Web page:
The Cato Institute blog made the best comment about President Bush's intervention in the case of Scooter Libby:
But there are plenty of other people who deserve presidential pardons or commutations. Families Against Mandatory Minimums has highlighted a number of good cases here:
Mandy Martinson — 15 years for helping her boyfriend count his drug-dealing money.
DeJarion Echols — 20 years for selling a small amount of crack and owning a gun, causing Reagan-appointed federal judge Walter S. Smith, Jr. to say, “This is one of those situations where I’d like to see a congressman sitting before me.”
Weldon Angelos — 55 years for minor marijuana and gun charges, causing the George W. Bush-appointed judge Paul Cassell, previously best known for pressing the courts to overturn the Miranda decision, to call the mandatory sentence in this case “unjust, cruel, and even irrational.”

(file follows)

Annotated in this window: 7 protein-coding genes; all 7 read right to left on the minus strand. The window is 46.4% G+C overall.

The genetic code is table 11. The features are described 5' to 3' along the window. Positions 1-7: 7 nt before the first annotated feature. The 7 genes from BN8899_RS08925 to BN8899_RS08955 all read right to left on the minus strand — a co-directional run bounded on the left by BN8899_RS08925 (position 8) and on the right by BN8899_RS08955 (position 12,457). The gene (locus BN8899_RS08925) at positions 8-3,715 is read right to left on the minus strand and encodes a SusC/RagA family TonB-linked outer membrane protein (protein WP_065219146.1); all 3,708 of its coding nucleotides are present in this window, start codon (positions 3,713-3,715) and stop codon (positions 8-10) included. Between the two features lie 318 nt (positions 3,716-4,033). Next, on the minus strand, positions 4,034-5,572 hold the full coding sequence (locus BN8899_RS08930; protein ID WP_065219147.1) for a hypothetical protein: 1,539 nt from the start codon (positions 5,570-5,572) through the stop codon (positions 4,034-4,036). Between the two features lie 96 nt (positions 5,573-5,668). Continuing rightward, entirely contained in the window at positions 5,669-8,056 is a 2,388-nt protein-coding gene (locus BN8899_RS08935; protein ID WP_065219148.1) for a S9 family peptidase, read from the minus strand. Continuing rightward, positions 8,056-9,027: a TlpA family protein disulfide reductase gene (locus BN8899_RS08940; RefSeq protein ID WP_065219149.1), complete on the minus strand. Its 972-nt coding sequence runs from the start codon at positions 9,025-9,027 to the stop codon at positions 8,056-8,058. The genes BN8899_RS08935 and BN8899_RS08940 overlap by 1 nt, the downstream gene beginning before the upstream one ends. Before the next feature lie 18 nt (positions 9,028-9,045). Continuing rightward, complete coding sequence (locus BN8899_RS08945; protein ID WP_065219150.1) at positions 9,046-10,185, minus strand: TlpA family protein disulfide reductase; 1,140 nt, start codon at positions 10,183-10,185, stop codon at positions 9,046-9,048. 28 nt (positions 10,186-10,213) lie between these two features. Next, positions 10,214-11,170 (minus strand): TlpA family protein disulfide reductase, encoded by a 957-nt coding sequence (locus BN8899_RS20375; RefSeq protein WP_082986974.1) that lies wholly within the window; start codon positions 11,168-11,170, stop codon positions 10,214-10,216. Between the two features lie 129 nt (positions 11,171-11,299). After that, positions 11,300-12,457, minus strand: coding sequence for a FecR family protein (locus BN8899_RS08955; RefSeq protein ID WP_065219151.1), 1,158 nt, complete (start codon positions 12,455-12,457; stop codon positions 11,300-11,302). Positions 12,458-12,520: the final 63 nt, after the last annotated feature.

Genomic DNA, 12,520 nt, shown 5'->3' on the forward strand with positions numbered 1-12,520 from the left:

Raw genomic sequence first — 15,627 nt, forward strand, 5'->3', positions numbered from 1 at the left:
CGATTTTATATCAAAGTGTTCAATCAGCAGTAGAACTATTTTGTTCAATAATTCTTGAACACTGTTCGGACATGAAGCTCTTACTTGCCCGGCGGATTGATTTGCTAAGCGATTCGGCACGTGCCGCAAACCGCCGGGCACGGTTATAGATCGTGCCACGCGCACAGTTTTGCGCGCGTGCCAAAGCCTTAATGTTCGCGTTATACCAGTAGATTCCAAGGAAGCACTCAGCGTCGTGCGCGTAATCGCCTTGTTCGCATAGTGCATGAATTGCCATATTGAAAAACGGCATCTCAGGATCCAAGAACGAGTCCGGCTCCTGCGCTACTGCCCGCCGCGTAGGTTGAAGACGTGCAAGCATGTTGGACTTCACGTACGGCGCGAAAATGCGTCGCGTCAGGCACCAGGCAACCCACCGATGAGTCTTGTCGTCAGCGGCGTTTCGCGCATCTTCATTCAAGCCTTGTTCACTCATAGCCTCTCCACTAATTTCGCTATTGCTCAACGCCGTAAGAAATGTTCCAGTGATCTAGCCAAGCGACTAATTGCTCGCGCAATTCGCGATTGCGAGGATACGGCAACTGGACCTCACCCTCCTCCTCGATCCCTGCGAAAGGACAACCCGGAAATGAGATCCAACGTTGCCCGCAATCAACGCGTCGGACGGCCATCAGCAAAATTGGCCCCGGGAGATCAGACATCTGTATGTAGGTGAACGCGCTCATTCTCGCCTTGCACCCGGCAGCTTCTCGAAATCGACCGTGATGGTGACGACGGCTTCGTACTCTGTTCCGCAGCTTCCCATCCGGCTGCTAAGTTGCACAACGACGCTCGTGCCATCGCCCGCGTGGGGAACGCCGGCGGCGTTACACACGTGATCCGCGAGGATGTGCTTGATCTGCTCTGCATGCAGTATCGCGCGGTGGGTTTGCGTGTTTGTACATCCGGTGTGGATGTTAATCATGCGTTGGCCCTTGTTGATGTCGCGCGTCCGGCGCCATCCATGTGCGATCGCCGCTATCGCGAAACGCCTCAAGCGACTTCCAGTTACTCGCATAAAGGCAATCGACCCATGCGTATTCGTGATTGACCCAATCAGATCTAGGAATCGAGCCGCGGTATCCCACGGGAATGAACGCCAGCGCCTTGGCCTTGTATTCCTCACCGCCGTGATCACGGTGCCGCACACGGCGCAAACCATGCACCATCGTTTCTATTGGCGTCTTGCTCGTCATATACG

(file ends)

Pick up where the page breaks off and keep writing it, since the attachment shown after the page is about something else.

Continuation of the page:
Anthea Harris — 15 years when members of her husband’s drug ring received sentence reductions to testify against her, although she had not been directly involved in the business.
A compassionate conservative should also use the pardon power to head off the DEA’s war against doctors who help patients alleviate pain. He could start by pardoning Dr. Ronald McIver, sentenced to 30 years for prescribing Oxycontin and other drugs to patients in severe pain. Or Dr. William Hurwitz of Virginia, sentenced to 25 years but then granted a retrial, convicted again, and awaiting sentencing, which could still be 10 years.
Commute these sentences, Mr. President.